Epigenetic and genetic alterations of APC and CDH1 genes in lobular breast cancer: relationships with abnormal E-cadherin and catenin expression and microsatellite instability

Int J Cancer. 2003 Aug 20;106(2):208-15. doi: 10.1002/ijc.11197.


The causes and functional consequences of E-cadherin (E-CD) loss in breast cancer are poorly understood. E-CD loss might act in concert with alterations in the APC/beta-catenin pathway to permit oncogenic beta-catenin signaling. To test this hypothesis, we have analyzed the presence of genetic and epigenetic alterations affecting E-CD (CDH1), APC and beta-catenin (CTNNB1) genes and the immunohistochemical expression of E-CD, beta- and gamma-catenin in a series of 46 infiltrating lobular breast carcinomas (ILCs). Since 80% of ILCs featured complete loss of E-CD expression, we analyzed the molecular alterations responsible for E-CD inactivation in these tumors. We found that 10 of 46 (22%) cases harbored mutations in CDH1, including 1 case with 2 different mutations (1 of which was germline). CDH1 was also inactivated by loss of heterozygosity (LOH; 30/41, 73%) and promoter hypermethylation (19/46, 41%). Interestingly, LOH and mutations were also detected in the corresponding in situ lesions of the ILCs, implying that these alterations are early events in lobular cancer tumorogenesis. Additionally, the presence of a polymorphism in the CDH1 promoter was found to be inversely correlated with CDH1 mutations, but not with E-CD levels. We next examined whether alterations in the APC/beta-catenin pathway also occurred in the same series of ILCs. Although no CTNNB1 or APC mutations were detected, promoter methylation (25/46, 52%) and LOH (7/30, 23%) of APC were found. Moreover, methylation of APC and CDH1 occurred concordantly. However, beta- and gamma-catenin were severely reduced or absent in 90% of these tumors, implying that alterations in CDH1 and APC genes do not promote beta-catenin accumulation in ILC. These molecular alterations were not associated with microsatellite instability. In summary, several different mechanisms (mutations, LOH, methylation) are involved in the frequent CDH1 inactivation in invasive and in situ lobular breast cancer. The same tumors also show genetic and epigenetic alterations of APC gene. However, altered CDH1 and APC genes do not promote beta-catenin accumulation in this tumor type.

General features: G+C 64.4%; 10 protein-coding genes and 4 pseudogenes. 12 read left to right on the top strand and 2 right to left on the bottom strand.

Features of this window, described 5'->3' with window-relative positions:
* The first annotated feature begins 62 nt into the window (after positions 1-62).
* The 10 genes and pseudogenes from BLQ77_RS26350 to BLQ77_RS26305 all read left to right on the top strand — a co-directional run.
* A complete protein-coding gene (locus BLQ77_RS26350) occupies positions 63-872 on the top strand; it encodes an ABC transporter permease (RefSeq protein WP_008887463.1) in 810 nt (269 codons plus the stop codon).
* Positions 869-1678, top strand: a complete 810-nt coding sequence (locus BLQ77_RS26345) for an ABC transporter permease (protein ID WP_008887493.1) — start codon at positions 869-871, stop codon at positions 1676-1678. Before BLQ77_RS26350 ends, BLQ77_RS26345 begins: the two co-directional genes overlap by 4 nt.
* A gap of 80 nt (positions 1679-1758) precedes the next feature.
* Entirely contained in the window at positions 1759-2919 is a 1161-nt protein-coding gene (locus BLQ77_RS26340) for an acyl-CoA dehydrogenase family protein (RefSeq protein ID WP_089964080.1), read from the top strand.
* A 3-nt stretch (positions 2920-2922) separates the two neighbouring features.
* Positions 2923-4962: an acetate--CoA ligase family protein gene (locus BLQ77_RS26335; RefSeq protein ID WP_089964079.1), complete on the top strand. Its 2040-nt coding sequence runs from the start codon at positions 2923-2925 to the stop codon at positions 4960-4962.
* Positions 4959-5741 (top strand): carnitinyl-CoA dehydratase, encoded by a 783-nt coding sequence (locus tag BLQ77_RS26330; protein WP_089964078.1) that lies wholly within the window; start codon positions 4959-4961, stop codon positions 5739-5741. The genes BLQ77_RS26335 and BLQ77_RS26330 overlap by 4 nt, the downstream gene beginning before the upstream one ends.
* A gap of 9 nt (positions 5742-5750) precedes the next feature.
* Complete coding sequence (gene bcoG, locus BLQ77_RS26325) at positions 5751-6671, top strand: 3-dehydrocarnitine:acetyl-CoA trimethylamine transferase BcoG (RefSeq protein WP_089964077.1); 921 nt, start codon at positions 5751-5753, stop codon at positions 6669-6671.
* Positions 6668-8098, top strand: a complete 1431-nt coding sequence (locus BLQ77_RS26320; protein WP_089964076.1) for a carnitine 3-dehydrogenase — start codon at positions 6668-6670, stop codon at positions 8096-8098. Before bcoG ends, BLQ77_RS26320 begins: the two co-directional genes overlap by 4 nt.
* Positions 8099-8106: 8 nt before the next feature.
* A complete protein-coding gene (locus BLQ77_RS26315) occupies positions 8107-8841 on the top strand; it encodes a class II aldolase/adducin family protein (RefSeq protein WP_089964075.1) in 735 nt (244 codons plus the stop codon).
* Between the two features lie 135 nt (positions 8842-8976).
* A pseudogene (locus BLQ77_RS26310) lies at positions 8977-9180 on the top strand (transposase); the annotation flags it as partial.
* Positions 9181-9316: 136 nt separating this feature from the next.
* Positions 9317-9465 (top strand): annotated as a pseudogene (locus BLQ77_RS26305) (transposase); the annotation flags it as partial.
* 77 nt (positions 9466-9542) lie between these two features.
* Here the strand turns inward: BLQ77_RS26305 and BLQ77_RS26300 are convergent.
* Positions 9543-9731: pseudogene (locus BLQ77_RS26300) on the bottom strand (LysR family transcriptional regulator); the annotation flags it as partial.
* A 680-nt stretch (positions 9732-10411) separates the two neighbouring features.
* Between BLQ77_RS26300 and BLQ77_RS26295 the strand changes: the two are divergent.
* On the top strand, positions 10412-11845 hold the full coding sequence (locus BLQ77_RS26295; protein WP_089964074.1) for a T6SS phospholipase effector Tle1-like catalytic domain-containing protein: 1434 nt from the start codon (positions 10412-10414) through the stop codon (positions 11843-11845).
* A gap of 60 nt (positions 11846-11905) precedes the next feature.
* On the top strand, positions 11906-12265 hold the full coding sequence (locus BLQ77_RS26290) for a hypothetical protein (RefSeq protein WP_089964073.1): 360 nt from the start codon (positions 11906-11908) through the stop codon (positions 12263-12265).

Publication types

  • Research Support, Non-U.S. Gov't

MeSH terms

  • Adenomatous Polyposis Coli Protein / genetics*
  • Breast Neoplasms / genetics*
  • Cadherins / genetics*
  • Carcinoma in Situ / genetics
  • Carcinoma, Ductal, Breast / genetics
  • Carcinoma, Lobular / genetics*
  • Cytoskeletal Proteins / genetics*
  • DNA Methylation
  • Female
  • Gene Expression Regulation, Neoplastic*
  • Gene Silencing*
  • Humans
  • Immunoenzyme Techniques
  • Loss of Heterozygosity / genetics
  • Microsatellite Repeats
  • Mutation
  • Neoplasm Invasiveness
  • Promoter Regions, Genetic / genetics
  • Trans-Activators / genetics*
  • beta Catenin


  • Adenomatous Polyposis Coli Protein
  • CTNNB1 protein, human
  • Cadherins
  • Cytoskeletal Proteins
  • Trans-Activators
  • beta Catenin